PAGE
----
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Three Things to Never Ask a Military Veteran in the Workplace
By Merilee A. Kern, MBA

A veterans law attorney cites critical questions to avoid when interviewing a military veteran for hire—or engaging with those already on staff—to avoid legal landmines and foster military-friendly employer status.

According to the U.S. Department of Labor, in August 2019 the 3.4% veteran unemployment rate represented the 12th consecutive month this metric was lower than the nonveteran unemployment rate (at 3.6%)—an indication that the hiring of veterans is going strong. Considering the National Conference of State Legislatures estimates that there are 18.8 million veterans living in America today, representing 7.6% of the country’s population, this is a robust, trained, and skilled employee pool that can make a significant impact on U.S. industry and, in turn, the global economy at large.

However, while the copious benefits of hiring military vets have been well reported and it appears U.S. employers are taking heed, there are a number of critical considerations business owners and managers must keep top of mind—and impart to their staffers—relative to what’s considered inappropriate dialogue with a person who has served in the military. There are also legal landmines to avoid when interviewing a veteran for any kind of employment opportunity, whether full or part time, contract, freelance, or any other.

According to retired Army Lieutenant Colonel John Berry, JD, of Berry Law Firm, you can improve your veteran hiring and retention by making small changes to your interview process. Berry, whose law firm became the first to ever receive the Department of Labor’s HIREVets Platinum Medallion, has filled his staff with veterans by following a few simple rules. Among them are a list of questions to never ask, including the following:

• Do you have PTSD? Under the Americans With Disabilities Act, in an interview situation, it’s illegal to ask this mental health question before a job offer has been made and even afterward unless certain conditions are met. So, avoid this line of questioning (even after a hiring decision has been made) or risk exposing the company to legal repercussions. Furthermore, it’s just disrespectful. The veteran will likely think they’re being stigmatized and labeled as damaged goods in some way or regarded as a stereotypical unstable veteran; this will make it difficult to establish trust, a healthy rapport, and a sustainable professional relationship.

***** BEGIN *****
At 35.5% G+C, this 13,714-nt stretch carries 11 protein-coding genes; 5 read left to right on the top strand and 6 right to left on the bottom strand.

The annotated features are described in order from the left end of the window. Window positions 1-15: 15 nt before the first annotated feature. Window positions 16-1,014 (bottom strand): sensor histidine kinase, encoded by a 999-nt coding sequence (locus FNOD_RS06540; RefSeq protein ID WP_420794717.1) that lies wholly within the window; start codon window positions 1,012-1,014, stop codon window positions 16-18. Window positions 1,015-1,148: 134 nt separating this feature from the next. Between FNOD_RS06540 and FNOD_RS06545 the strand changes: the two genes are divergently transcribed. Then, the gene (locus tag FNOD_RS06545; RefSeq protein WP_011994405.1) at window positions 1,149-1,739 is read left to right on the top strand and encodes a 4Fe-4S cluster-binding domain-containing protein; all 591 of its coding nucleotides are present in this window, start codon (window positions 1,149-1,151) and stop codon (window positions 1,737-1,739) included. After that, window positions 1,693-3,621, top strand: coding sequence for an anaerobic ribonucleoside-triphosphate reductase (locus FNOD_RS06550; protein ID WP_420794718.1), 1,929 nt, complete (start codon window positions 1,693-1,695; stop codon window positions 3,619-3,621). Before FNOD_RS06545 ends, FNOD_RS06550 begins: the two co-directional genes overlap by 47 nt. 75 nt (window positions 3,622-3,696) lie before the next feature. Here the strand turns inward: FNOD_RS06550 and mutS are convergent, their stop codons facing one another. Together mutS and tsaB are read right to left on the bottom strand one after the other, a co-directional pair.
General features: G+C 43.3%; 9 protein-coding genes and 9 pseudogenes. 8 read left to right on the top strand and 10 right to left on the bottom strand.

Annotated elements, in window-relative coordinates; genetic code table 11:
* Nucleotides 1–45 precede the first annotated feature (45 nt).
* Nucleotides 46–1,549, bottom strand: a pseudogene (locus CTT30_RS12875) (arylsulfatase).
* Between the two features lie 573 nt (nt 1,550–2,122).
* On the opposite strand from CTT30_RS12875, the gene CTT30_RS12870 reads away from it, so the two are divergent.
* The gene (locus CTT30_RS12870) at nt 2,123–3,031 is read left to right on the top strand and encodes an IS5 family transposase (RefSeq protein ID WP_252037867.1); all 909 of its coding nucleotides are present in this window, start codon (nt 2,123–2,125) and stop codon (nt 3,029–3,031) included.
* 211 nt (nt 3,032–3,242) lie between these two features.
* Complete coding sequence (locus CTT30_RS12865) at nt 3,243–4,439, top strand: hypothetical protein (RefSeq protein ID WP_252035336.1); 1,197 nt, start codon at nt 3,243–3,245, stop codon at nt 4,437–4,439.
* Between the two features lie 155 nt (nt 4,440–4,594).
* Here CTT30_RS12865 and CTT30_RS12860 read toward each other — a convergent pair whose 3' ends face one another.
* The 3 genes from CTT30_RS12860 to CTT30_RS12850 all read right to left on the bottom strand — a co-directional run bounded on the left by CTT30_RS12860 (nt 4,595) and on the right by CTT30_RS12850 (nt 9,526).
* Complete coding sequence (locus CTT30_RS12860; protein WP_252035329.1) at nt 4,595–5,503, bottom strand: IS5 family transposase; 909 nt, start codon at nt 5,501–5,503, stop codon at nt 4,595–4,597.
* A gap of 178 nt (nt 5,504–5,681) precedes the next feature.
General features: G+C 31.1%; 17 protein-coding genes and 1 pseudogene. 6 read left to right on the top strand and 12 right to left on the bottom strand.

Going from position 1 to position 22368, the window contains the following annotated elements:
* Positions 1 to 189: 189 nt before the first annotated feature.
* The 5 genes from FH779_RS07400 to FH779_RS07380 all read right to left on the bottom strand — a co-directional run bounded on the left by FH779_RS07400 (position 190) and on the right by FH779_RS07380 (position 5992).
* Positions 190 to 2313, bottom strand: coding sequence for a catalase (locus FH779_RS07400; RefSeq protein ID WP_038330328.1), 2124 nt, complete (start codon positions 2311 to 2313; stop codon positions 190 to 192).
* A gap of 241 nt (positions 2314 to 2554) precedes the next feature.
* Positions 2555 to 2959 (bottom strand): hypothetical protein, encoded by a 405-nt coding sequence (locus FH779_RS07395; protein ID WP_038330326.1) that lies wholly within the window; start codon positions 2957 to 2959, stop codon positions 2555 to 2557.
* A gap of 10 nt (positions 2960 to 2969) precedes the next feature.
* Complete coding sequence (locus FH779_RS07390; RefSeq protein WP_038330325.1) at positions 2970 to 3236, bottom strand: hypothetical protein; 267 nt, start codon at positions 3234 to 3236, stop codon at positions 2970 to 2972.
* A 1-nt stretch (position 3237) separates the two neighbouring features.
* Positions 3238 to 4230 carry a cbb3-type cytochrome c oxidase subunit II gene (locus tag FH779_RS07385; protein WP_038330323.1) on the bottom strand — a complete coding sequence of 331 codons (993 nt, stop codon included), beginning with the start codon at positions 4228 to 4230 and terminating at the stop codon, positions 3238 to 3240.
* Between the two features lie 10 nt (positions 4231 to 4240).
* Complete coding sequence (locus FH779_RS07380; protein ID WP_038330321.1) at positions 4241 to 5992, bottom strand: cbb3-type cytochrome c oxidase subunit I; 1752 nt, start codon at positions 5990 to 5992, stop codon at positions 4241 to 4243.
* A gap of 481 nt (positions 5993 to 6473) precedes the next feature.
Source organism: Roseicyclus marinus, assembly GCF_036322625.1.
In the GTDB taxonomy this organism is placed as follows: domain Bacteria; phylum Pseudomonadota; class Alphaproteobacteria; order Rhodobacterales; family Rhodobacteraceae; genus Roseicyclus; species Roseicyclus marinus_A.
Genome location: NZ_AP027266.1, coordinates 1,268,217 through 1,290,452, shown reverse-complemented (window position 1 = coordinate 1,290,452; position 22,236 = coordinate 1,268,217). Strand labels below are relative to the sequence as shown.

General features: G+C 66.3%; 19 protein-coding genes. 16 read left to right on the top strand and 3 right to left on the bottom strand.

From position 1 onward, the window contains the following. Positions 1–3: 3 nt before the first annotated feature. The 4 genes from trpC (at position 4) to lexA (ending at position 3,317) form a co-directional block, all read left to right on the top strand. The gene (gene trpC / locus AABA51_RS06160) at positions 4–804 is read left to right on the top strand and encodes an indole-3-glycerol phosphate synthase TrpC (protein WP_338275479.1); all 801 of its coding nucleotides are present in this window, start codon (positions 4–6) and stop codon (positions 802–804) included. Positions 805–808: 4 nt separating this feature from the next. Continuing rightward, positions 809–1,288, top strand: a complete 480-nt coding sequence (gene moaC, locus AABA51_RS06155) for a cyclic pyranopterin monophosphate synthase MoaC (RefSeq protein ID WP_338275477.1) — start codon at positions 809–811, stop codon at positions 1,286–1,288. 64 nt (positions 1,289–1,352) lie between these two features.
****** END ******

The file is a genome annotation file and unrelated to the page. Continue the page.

• Have you ever killed anyone? Most veterans who served in combat don’t want to discuss the details of their military service with a civilian, whether it be a boss or workplace counterpart. This question can be offensive, disconcerting, or generally uncomfortable to the veteran who did, in fact, have to take a life in the defense of his or her country—and can be equally objectionable for veterans who made many sacrifices, but did not have to take the life of another. The notion of taking another human being’s life in the line of duty is a highly sensitive and emotion-evoking topic that demands the utmost privacy.

• Have you ever been shot? While the veteran may not have a current disability from an injury, you don’t want to take the chance of touching on what could be deep-seated emotional wounds and traumatic memories of physical distress. Furthermore, the veteran who was not in combat is likely proud of his or her accomplishments in the military, and, whether or not they’ve engaged in gunfire and/or been hit, may perceive the comment as belittling.

In a DiversityInc.com workplace article, Army veteran Ryan Kules states, “Far too often, people assume a level of familiarity with former military that not only breaches proper office conduct but also invades one’s ‘personal space.’” With that in mind, according to a Military.com article, the following are a few other things one should avoid asking military veterans in a job interview or any other form of conversation: